The old world and the new
For thousands of years, until Columbus 'discovered' America, there were two populations in the world, each unaware of the other. Peter Watson examines how and why civilisation developed differently in the Old World and the New
In 1519, when the Spanish Conquistadores crossed the ring of mountains that surrounded the Aztec capital Tenochtitlán, and beheld the astonishing cities which formed the core of the Aztec empire, they could scarcely believe their eyes. What the Conquistadores discovered was that (despite being themselves capable of a very calculating brutality) the Mexica, as the Aztecs were also known, “presided over a city of pyramids and sacred temples that reeked with the blood of human sacrifice”.
“The dismal drum sounded again,” wrote Bernal Diaz, an aide to Hernán Cortés, the leader of the Conquistadores. The drum, he wrote, was “accompanied by conches, horns, and trumpet-like instruments. It was a terrifying sound, and we saw [the captives] being dragged up to the steps to be sacrificed. When they had hauled them up to a small platform in front of the shrine where they kept their accursed idols we saw them put plumes on the heads of many of them; and then they made them dance with a sort of fan… Then after they had danced the [priests] laid them on their backs on some narrow stones of sacrifice and, cutting open their chests, drew out their palpitating hearts which they offered to the idols before them. Then they kicked the bodies down the steps, and the Indian butchers who were waiting below cut off their arms and legs and flayed their faces.”
Diaz claimed to have been in 119 battles, so he may have been given to exaggeration, but he insisted his account of the Mexica campaign was ‘A True History of the Conquest of New Spain’.
European explorers dubbed the Americas the ‘New World’, as opposed to the Old World – Africa, Asia, and Europe – that had been known since antiquity. When the Spanish first arrived on mainland America, there were two civilisations that were prominent in the New World: the Aztecs in what is now Mexico, and the Incas in Peru. Both were flourishing, boasting elaborate capital cities, organised religion and associated art works. Both were rigidly divided into social classes, and had successful methods of food production. The Aztecs were reached first, in 1519, 13 years before the Incas.
We find the events described by Diaz abhorrent today. David Carrasco, professor of the history of religions at Princeton University, concedes that Aztec practices have troubled modern readers for centuries and that “the scholarly community has been remarkably hesitant to explore the evidence and nature of large-scale ritual killing in Aztec Mexico”. (That is now beginning to change: I have counted 29 titles published in the last 31 years devoted to human sacrifice, cannibalism or other forms of ritual violence.)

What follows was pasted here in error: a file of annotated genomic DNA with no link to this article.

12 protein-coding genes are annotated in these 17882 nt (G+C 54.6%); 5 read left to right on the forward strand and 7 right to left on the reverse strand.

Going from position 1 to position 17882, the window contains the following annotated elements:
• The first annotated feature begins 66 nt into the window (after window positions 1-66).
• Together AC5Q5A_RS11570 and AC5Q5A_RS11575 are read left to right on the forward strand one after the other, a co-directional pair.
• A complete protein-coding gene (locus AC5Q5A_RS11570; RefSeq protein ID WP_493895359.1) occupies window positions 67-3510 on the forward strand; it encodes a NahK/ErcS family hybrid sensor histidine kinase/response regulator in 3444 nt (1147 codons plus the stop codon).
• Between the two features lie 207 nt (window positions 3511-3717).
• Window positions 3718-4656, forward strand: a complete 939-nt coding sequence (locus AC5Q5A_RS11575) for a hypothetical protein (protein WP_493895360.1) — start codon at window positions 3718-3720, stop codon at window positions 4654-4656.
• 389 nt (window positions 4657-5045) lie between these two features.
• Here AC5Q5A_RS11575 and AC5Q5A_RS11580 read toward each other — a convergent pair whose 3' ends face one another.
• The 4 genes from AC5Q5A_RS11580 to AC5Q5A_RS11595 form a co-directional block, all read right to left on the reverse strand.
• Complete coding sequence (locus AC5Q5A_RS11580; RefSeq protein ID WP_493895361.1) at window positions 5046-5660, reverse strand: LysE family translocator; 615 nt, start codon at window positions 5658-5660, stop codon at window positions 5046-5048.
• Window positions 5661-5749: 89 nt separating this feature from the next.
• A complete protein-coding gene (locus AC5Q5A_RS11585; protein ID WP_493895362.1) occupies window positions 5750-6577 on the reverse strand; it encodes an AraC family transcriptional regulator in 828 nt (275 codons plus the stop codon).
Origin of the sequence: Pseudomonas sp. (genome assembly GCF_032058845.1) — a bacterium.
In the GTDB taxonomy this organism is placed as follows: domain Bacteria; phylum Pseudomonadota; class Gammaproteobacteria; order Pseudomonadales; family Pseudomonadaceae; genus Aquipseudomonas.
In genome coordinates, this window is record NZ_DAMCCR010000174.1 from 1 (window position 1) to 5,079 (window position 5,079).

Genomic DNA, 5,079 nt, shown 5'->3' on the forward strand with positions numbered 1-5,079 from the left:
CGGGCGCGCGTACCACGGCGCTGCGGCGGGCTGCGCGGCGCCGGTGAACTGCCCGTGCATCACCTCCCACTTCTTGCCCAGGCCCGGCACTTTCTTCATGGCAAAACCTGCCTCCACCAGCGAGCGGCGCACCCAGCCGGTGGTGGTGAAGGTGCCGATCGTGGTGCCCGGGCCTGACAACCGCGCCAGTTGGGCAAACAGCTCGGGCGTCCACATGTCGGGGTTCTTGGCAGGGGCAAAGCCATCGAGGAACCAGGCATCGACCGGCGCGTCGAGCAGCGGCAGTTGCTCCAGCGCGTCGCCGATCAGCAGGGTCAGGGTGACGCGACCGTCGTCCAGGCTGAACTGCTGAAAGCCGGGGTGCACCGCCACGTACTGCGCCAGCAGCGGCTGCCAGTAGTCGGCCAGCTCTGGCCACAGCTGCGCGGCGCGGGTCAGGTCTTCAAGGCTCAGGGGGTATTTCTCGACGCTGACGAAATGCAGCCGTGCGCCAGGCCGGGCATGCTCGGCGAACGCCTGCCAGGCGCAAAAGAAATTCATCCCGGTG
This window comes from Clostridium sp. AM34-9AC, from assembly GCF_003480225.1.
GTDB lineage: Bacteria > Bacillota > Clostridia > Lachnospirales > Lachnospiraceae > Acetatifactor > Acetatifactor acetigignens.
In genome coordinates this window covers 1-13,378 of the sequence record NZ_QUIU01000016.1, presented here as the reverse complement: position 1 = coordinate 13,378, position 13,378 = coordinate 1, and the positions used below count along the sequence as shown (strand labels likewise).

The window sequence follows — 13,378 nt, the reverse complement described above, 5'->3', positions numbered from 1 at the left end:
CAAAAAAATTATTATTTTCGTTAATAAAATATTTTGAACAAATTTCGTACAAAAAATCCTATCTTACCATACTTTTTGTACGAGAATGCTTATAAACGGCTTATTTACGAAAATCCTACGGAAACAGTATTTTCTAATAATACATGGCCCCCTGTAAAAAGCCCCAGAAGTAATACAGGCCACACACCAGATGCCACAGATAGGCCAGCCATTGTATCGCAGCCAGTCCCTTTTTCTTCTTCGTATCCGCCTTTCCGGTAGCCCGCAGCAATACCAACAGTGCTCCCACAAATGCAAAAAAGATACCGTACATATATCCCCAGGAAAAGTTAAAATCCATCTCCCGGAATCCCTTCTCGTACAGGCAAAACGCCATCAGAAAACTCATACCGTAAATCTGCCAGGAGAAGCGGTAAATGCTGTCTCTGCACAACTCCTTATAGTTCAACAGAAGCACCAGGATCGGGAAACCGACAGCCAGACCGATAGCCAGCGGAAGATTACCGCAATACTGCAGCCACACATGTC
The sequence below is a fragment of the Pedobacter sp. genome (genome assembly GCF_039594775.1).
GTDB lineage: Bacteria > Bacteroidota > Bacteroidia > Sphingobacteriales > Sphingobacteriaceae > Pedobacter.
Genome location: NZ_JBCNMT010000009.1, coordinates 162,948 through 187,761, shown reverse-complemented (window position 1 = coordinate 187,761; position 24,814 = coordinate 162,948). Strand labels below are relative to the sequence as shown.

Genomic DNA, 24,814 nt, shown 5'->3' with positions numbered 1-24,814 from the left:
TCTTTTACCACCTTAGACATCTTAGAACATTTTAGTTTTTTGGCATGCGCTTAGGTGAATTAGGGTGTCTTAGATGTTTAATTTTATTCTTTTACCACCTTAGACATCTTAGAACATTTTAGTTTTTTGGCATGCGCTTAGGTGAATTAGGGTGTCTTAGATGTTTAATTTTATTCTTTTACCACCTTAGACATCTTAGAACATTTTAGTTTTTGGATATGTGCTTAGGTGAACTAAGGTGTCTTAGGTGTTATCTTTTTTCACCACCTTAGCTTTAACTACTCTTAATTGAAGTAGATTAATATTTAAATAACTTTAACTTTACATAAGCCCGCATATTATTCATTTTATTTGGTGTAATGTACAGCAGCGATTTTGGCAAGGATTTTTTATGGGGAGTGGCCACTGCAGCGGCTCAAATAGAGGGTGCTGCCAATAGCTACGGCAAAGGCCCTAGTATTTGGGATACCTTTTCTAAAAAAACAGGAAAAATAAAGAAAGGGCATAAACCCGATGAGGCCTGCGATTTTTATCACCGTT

It was an awareness of these startling differences between the hemispheres, and a desire to make sense of the context, that sparked the idea for my new book The Great Divide, which describes a period of history, 15,000 BC to AD 1500, when there were two populations in the world, each unaware of the other. This came about because in around 15,000 BC, during the Ice Age, the world’s oceans were lower than they are today and early humans were able to walk from Siberia across the Bering Strait, and enter the Americas. At the end of the Ice Age, the Strait refilled with water, and people in the Americas were cut off from those elsewhere – until the Americas were ‘discovered’ just before 1500.
There are three fundamental differences between Eurasia and the Americas that together account for the fact that civilisation in these two hemispheres developed along very different lines and, in the case of the New World, explain its bloody practices. These differences are: first, geography, climate and weather; second, the anomalous distribution around the world of domesticable mammals; and third, the likewise anomalous distribution of psychotropic plants – in particular hallucinogens.
Geography first. South America was a separate continent from North America until about two million years ago. Thanks to the La Brea tar pits in what is now downtown Los Angeles, which have preserved their remains, we know what animals flourished when early people arrived in the New World, about 15,000 BC: sabre-toothed cats, lions, tapirs and bobcats. This is a “breathtaking proportion of carnivores”, according to one account, whereas most of the domesticated mammals as we know them originally evolved in the great steppes of Eurasia.